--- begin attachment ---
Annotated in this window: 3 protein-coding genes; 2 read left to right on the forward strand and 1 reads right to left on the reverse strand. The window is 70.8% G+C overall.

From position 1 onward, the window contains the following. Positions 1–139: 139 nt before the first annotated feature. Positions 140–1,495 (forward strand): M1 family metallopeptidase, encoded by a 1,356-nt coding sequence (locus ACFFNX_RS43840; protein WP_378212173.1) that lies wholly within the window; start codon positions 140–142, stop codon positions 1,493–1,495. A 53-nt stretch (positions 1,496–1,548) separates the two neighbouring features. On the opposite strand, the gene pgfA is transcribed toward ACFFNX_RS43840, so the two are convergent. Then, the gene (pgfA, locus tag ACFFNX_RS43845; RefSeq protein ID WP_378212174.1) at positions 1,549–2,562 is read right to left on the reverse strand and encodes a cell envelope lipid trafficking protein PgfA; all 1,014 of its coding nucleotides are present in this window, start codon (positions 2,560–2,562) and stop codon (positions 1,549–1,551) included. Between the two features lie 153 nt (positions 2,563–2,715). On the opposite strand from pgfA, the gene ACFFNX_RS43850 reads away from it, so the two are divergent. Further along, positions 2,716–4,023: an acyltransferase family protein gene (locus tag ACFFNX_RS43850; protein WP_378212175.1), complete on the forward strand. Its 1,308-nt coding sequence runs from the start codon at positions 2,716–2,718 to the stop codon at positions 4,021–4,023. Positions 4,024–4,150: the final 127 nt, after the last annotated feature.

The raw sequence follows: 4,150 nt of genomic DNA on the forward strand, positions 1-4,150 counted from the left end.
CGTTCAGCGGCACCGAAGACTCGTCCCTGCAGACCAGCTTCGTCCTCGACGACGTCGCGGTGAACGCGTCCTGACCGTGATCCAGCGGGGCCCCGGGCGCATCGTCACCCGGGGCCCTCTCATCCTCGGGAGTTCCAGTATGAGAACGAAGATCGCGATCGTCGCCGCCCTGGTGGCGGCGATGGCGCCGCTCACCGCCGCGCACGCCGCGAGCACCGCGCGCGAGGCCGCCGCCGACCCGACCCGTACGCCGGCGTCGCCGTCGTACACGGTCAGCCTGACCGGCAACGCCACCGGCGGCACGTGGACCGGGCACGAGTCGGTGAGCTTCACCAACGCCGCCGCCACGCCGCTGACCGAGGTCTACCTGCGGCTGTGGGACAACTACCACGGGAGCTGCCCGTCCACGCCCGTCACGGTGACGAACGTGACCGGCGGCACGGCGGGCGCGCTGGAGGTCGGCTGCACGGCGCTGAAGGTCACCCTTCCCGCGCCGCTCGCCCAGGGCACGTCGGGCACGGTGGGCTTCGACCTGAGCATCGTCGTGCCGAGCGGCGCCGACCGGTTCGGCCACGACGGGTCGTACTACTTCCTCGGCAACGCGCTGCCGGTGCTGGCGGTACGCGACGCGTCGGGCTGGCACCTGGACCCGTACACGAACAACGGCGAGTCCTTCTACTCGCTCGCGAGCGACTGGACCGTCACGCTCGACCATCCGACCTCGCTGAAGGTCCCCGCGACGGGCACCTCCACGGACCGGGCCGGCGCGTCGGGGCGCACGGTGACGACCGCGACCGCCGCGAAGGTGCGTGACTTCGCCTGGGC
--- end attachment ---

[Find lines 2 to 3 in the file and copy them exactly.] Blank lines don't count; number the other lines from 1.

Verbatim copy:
From position 1 onward, the window contains the following. Positions 1–139: 139 nt before the first annotated feature. Positions 140–1,495 (forward strand): M1 family metallopeptidase, encoded by a 1,356-nt coding sequence (locus ACFFNX_RS43840; protein WP_378212173.1) that lies wholly within the window; start codon positions 140–142, stop codon positions 1,493–1,495. A 53-nt stretch (positions 1,496–1,548) separates the two neighbouring features. On the opposite strand, the gene pgfA is transcribed toward ACFFNX_RS43840, so the two are convergent. Then, the gene (pgfA, locus tag ACFFNX_RS43845; RefSeq protein ID WP_378212174.1) at positions 1,549–2,562 is read right to left on the reverse strand and encodes a cell envelope lipid trafficking protein PgfA; all 1,014 of its coding nucleotides are present in this window, start codon (positions 2,560–2,562) and stop codon (positions 1,549–1,551) included. Between the two features lie 153 nt (positions 2,563–2,715). On the opposite strand from pgfA, the gene ACFFNX_RS43850 reads away from it, so the two are divergent. Further along, positions 2,716–4,023: an acyltransferase family protein gene (locus tag ACFFNX_RS43850; protein WP_378212175.1), complete on the forward strand. Its 1,308-nt coding sequence runs from the start codon at positions 2,716–2,718 to the stop codon at positions 4,021–4,023. Positions 4,024–4,150: the final 127 nt, after the last annotated feature.

The raw sequence follows: 4,150 nt of genomic DNA on the forward strand, positions 1-4,150 counted from the left end.